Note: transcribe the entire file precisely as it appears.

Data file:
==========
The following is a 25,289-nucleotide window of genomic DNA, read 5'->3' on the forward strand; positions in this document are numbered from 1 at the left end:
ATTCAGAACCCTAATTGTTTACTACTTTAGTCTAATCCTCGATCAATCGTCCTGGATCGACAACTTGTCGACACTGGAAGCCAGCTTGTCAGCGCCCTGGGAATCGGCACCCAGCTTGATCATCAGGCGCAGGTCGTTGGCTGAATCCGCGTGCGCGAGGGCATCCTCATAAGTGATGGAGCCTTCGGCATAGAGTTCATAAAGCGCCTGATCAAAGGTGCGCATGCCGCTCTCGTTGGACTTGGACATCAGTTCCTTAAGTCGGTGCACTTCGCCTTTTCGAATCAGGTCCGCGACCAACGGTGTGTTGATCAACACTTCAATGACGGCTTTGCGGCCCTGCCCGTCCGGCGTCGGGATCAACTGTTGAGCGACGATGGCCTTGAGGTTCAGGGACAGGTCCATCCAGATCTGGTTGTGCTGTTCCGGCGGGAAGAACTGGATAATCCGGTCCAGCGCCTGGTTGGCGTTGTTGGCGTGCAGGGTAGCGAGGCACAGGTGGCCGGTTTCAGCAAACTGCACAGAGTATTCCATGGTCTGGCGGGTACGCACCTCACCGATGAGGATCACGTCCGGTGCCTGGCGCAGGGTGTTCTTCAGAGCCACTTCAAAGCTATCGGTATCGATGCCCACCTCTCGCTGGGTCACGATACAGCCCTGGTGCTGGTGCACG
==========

The following is a 25,289-nucleotide window of genomic DNA, read 5'->3' on the forward strand; positions in this document are numbered from 1 at the left end:
ATTCAGAACCCTAATTGTTTACTACTTTAGTCTAATCCTCGATCAATCGTCCTGGATCGACAACTTGTCGACACTGGAAGCCAGCTTGTCAGCGCCCTGGGAATCGGCACCCAGCTTGATCATCAGGCGCAGGTCGTTGGCTGAATCCGCGTGCGCGAGGGCATCCTCATAAGTGATGGAGCCTTCGGCATAGAGTTCATAAAGCGCCTGATCAAAGGTGCGCATGCCGCTCTCGTTGGACTTGGACATCAGTTCCTTAAGTCGGTGCACTTCGCCTTTTCGAATCAGGTCCGCGACCAACGGTGTGTTGATCAACACTTCAATGACGGCTTTGCGGCCCTGCCCGTCCGGCGTCGGGATCAACTGTTGAGCGACGATGGCCTTGAGGTTCAGGGACAGGTCCATCCAGATCTGGTTGTGCTGTTCCGGCGGGAAGAACTGGATAATCCGGTCCAGCGCCTGGTTGGCGTTGTTGGCGTGCAGGGTAGCGAGGCACAGGTGGCCGGTTTCAGCAAACTGCACAGAGTATTCCATGGTCTGGCGGGTACGCACCTCACCGATGAGGATCACGTCCGGTGCCTGGCGCAGGGTGTTCTTCAGAGCCACTTCAAAGCTATCGGTATCGATGCCCACCTCTCGCTGGGTCACGATACAGCCCTGGTGCTGGTGCACG